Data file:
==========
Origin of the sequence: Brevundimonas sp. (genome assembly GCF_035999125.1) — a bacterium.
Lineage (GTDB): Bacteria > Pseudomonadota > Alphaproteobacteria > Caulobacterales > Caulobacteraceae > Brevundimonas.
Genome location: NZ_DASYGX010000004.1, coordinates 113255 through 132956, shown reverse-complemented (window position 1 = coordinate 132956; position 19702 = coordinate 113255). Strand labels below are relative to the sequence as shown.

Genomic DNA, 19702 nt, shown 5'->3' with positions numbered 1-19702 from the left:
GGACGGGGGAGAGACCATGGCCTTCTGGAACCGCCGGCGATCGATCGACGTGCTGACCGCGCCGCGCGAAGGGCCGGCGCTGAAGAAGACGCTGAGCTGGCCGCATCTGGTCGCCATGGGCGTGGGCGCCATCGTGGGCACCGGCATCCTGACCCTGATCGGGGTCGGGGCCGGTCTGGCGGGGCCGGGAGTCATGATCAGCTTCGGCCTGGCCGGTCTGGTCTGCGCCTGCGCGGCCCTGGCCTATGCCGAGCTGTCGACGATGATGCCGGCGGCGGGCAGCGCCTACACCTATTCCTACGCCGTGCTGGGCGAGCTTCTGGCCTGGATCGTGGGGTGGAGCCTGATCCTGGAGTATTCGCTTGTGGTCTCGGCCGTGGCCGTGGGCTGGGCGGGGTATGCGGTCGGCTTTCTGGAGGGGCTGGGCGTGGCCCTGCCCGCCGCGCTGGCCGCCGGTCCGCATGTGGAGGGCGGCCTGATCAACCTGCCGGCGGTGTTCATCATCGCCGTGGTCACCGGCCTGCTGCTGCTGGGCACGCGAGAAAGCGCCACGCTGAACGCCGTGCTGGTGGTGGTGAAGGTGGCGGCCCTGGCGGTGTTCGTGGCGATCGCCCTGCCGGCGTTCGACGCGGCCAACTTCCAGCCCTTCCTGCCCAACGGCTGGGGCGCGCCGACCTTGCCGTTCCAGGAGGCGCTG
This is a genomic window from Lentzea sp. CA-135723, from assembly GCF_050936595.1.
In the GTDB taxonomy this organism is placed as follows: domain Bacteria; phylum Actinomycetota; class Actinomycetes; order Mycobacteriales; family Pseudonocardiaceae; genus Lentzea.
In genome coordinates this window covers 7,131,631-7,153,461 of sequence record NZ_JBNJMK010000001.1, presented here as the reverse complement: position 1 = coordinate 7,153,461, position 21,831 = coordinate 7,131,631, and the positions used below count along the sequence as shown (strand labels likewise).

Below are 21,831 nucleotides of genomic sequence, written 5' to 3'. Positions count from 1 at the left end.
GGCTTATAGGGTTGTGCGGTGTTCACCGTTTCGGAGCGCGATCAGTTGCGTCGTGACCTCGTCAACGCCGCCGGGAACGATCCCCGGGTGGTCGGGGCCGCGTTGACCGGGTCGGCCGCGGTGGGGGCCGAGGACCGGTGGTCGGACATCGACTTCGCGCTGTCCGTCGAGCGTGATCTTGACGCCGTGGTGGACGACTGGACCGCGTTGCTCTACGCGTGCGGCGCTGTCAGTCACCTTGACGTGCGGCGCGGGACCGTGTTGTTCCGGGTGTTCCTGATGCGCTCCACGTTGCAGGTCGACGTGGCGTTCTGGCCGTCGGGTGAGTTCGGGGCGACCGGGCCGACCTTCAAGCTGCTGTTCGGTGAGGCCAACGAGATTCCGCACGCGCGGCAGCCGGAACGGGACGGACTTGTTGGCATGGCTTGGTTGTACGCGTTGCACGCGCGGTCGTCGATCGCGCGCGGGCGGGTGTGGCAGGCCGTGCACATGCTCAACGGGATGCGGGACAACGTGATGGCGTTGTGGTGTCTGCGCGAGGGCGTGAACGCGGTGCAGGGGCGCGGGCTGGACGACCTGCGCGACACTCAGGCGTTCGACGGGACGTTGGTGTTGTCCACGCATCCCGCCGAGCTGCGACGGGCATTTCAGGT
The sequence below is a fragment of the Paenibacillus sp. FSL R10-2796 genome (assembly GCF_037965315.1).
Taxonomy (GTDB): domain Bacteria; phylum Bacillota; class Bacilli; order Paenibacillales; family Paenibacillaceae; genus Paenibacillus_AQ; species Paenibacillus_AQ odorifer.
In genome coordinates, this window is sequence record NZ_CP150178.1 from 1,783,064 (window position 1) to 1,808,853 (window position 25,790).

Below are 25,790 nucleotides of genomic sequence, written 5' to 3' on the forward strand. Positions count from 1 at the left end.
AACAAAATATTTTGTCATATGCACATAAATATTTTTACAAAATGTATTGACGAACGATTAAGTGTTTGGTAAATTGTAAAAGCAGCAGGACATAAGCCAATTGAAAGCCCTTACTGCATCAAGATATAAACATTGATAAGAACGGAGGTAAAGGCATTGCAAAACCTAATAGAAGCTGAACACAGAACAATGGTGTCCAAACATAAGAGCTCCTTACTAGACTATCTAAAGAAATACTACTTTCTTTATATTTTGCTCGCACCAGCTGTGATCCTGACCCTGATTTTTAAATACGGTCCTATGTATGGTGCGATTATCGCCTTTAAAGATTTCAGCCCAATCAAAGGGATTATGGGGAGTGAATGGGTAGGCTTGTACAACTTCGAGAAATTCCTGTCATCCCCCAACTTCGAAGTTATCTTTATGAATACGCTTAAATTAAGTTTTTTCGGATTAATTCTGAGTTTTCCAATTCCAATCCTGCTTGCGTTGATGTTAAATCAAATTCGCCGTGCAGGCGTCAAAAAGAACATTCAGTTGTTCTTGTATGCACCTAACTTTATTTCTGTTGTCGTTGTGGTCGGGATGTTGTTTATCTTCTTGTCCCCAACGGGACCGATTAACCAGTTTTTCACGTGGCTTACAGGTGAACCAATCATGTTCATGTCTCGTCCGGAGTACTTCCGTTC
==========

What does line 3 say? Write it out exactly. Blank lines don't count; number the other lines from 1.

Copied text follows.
Genome location: NZ_DASYGX010000004.1, coordinates 113255 through 132956, shown reverse-complemented (window position 1 = coordinate 132956; position 19702 = coordinate 113255). Strand labels below are relative to the sequence as shown.